- n. Hence A flavor or suggestion of a certain quality.
- n. Scent; smell.
- n. A small quantity; a taste; a smattering.
- n. Synonyms Flavor, Savor, etc. (see taste), tang.
- n. Touch, spice, dash, tinge.
- To smite or strike smartly and so as to produce a sharp sound; give a sharp blow to, especially with the inside of the hand or fingers; slap: as, to smack one's cheek.
- To cause (something) to emit a sharp sound by striking or slapping it with something else: as, he smacked the table with his fist.
- To part smartly so as to make a sharp sound: used chiefly of the lips.
- To kiss, especially in a coarse or noisy manner.
- To make a sharp sound by a smart parting of the lips, as after tasting something agreeable.
- To kiss so as to make a smart, sharp sound with the lips; kiss noisily.
- To come or go against anything with great force.
- n. A smart, sharp sound made by the lips, as in a hearty kiss, or as an expression of enjoyment after an agreeable taste; also, a similar sound made by the lash of a whip; a crack; a snap.
- n. A sharp, sudden blow, as with the flat of the hand; a slap.
- n. A loud kiss; a buss.
- In a sudden and direct or aggressive manner, as with a smack or slap; sharply; plump; straight.
- n. A slooprigged vessel formerly much used in the coasting and fishing trade.
- n. A fishing-vessel provided with a well in which the fish are kept alive; a fishing-smack.
from WordNet 3.0 Copyright 2006 by Princeton University. All rights reserved.
- n. the act of smacking something; a blow delivered with an open hand
- n. street names for heroin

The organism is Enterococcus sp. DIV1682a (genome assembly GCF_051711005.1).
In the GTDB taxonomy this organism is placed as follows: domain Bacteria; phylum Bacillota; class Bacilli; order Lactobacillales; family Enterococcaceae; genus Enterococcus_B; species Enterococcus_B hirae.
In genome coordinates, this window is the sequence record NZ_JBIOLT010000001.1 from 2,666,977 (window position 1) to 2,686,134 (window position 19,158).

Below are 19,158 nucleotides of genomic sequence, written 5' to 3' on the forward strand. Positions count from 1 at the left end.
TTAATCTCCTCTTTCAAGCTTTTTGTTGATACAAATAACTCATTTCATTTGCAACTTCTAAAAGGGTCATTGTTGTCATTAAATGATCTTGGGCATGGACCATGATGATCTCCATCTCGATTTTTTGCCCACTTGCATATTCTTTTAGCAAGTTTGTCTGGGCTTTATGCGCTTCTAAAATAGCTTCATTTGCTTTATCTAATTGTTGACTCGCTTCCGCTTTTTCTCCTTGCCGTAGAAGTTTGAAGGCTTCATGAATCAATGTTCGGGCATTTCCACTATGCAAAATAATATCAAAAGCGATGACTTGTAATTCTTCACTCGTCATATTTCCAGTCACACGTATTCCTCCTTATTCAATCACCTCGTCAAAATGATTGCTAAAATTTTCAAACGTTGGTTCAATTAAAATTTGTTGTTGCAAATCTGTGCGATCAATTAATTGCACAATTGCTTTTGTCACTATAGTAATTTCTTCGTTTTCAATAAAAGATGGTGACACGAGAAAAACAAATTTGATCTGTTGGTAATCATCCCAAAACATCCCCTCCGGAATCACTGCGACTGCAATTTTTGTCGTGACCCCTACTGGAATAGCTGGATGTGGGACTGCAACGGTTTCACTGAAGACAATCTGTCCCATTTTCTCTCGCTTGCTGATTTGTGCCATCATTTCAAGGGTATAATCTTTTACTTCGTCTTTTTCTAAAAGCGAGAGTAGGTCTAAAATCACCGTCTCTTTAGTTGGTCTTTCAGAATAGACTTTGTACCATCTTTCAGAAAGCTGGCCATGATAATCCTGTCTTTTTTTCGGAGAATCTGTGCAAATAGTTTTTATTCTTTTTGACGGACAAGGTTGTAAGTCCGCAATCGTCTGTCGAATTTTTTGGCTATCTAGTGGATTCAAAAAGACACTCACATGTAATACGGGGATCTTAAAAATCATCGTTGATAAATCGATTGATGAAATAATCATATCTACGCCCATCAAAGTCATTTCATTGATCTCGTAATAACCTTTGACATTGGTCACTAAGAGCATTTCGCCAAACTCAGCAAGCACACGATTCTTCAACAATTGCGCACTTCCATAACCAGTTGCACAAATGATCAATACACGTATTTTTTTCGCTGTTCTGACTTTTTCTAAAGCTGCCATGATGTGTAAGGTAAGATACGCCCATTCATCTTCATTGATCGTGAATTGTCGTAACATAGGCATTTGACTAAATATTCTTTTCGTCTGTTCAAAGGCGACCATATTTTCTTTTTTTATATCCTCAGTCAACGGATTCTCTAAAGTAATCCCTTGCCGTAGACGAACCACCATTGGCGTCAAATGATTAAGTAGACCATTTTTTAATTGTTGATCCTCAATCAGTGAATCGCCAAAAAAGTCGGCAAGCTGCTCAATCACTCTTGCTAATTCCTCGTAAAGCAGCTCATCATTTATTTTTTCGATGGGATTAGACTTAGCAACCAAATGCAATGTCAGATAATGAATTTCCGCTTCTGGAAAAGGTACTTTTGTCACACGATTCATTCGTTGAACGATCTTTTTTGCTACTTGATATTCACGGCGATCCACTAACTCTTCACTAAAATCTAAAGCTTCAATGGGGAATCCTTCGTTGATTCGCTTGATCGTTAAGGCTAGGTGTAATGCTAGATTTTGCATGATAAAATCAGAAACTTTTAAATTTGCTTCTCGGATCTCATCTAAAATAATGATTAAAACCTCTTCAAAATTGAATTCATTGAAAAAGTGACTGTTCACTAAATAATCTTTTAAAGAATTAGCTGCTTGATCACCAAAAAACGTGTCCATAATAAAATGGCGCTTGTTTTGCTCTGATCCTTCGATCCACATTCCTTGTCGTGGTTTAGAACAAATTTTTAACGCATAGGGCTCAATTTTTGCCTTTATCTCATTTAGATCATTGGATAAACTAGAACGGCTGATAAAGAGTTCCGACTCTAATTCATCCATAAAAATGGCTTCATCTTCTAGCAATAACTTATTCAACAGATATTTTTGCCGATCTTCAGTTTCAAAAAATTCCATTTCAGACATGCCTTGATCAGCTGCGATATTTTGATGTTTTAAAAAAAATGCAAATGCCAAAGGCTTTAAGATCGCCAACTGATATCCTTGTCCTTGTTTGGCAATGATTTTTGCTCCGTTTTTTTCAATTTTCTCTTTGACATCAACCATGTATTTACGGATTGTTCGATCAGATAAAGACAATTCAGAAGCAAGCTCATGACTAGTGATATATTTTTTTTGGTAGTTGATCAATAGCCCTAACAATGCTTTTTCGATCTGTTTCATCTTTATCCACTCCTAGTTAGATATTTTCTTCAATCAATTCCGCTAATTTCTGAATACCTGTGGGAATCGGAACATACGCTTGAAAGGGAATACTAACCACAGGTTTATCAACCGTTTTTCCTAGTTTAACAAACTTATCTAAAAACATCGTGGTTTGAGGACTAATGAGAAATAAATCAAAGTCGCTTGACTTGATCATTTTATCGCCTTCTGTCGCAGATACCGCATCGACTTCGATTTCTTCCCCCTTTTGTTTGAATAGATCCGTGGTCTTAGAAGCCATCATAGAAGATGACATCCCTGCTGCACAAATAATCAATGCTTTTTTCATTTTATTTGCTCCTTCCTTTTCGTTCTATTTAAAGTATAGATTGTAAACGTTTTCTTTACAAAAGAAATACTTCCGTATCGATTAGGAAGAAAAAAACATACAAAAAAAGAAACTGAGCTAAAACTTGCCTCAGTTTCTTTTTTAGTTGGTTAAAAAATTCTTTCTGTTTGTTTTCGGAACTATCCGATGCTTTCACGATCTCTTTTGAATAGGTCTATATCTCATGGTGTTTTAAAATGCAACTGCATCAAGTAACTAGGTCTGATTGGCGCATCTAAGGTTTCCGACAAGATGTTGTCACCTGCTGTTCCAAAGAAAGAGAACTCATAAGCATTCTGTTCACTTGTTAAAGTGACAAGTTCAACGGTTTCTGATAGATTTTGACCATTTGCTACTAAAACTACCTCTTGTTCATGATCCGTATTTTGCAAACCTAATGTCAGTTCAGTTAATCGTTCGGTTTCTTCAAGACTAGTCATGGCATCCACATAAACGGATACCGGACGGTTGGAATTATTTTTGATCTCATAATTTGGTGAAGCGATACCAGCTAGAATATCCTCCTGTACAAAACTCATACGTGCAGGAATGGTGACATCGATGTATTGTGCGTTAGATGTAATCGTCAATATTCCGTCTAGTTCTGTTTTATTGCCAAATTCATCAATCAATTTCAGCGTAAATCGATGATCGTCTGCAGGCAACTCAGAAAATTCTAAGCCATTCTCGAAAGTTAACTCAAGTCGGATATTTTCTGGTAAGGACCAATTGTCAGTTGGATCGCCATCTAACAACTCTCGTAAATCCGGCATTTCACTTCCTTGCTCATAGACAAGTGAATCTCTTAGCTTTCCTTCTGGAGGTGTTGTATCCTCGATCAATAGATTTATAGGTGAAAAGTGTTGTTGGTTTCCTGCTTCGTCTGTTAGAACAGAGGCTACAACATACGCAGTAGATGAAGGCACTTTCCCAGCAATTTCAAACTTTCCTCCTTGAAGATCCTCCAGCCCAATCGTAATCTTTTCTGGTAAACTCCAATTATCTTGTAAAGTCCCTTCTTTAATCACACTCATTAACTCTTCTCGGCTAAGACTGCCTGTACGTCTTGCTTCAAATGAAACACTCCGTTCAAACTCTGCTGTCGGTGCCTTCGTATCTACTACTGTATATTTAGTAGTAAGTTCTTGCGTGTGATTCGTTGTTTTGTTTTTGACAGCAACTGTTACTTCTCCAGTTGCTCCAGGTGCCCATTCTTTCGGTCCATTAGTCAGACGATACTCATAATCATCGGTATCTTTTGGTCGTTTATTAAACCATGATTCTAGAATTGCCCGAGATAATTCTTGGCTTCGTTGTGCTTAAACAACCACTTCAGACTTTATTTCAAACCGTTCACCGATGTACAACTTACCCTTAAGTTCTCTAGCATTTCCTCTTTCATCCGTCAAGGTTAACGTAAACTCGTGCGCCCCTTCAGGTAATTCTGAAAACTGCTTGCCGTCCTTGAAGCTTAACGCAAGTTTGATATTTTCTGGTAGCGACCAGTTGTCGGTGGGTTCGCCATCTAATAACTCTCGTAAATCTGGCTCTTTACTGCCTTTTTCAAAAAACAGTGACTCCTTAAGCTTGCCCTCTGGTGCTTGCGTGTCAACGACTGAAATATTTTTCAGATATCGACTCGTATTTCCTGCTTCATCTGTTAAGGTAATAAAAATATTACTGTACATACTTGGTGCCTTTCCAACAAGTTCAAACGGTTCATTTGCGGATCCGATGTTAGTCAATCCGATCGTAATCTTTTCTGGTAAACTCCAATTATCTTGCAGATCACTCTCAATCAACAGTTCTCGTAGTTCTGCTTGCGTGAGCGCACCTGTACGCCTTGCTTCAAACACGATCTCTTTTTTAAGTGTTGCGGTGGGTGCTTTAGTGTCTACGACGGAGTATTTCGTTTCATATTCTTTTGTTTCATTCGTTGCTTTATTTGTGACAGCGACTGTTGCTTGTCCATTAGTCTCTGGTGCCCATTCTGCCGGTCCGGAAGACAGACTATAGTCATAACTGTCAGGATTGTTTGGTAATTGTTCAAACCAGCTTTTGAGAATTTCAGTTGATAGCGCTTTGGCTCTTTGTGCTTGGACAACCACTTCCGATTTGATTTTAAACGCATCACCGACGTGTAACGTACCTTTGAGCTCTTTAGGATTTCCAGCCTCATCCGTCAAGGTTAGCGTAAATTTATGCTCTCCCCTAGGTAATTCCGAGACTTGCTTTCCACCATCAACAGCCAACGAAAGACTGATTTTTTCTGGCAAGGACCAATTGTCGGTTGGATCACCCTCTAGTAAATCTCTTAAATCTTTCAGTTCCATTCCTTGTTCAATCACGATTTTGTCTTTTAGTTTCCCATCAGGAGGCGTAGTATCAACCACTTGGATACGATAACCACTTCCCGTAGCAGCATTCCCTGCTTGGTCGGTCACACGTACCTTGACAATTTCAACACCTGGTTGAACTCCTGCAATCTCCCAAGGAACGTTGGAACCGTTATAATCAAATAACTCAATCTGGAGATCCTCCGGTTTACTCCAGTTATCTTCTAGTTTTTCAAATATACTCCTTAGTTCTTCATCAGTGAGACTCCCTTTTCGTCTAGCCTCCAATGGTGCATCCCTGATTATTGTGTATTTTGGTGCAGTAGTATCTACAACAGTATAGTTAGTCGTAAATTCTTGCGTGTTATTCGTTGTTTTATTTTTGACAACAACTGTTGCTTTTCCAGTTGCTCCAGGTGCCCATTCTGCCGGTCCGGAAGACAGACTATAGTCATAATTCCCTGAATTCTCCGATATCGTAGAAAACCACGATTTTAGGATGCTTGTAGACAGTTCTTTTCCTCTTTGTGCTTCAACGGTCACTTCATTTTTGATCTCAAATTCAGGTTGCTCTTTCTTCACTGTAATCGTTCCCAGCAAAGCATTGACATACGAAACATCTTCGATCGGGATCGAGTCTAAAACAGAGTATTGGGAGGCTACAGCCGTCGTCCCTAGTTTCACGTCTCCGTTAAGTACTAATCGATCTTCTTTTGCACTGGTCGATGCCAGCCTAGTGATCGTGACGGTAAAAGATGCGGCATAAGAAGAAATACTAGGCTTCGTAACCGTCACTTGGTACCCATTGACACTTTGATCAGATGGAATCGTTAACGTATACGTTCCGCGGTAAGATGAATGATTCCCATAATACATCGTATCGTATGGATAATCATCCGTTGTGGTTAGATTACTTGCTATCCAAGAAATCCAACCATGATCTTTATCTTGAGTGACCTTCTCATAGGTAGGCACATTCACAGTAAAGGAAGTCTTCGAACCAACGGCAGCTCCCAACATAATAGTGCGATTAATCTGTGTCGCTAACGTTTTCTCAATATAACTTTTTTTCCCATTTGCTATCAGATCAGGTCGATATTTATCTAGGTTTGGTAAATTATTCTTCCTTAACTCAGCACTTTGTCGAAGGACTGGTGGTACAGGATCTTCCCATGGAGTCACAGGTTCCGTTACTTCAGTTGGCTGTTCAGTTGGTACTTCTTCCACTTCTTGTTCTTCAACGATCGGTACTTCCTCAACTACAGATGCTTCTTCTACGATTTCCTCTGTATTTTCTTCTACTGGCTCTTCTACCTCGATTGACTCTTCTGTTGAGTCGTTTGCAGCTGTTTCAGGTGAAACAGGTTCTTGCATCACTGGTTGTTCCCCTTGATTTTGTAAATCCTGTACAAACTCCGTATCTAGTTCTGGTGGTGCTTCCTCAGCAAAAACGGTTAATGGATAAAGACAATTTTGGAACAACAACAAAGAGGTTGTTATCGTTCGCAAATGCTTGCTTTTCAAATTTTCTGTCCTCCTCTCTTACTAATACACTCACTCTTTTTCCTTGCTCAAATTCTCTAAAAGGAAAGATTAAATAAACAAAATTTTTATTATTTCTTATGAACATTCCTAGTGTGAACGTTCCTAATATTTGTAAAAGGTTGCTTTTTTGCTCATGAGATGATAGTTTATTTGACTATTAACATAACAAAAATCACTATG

- v. kiss lightly
- v. deliver a hard blow to
- adv. directly
- v. press (the lips) together and open (the lips) noisily, as in eating
- n. the taste experience when a savoury condiment is taken into the mouth
- n. an enthusiastic kiss
- n. a blow from a flat object (as an open hand)
- n. a sailing ship (usually rigged like a sloop or cutter) used in fishing and sailing along the coast
- v. have a distinctive or characteristic taste
- v. have an element suggestive (of something)
Perhaps of Middle Flemish origin, or perhaps of imitative origin.
Middle English, from Old English smæc.
Dutch or Low German smak, from smakken, to fling, dash.
Probably variant of smeck, from Yiddish shmek, a sniff, swell, from shmekn, to sniff, smell, from Middle High German smecken, smacken, to smell, taste, from Old High German smac, smell, taste.(American Heritage® Dictionary of the English Language, Fourth Edition)
From Middle English smac, smak, smacke, from Old English smæċ ("taste, smatch"), from Proto-Germanic *smakkaz (“a taste”), from Proto-Indo-European *smegʰ-, *smeg- (“to taste”). Cognate with English dialectal smatch, Scots smak ("scent, smell, taste, flavour"), Saterland Frisian Smoak ("taste"), West Frisian smaak ("taste"), Dutch smaak ("taste"), German Schmack, Geschmack ("taste"), Swedish smak ("taste"). Akin to Old English smæccan ("to taste, smack"). More at smake, smatch. (Wiktionary)
From Middle Low German smack (Low German Schmacke, Schmaake ("small ship")) or Dutch smak. (Wiktionary)
From or akin to Dutch smakken ("to fling down"), Plautdietsch schmaksen ("to smack the lips"), regional German schmacken (compare Swedish smak ("slap"), Middle Low German smacken, the first part of Saterland Frisian smakmuulje ("smack")). (Wiktionary)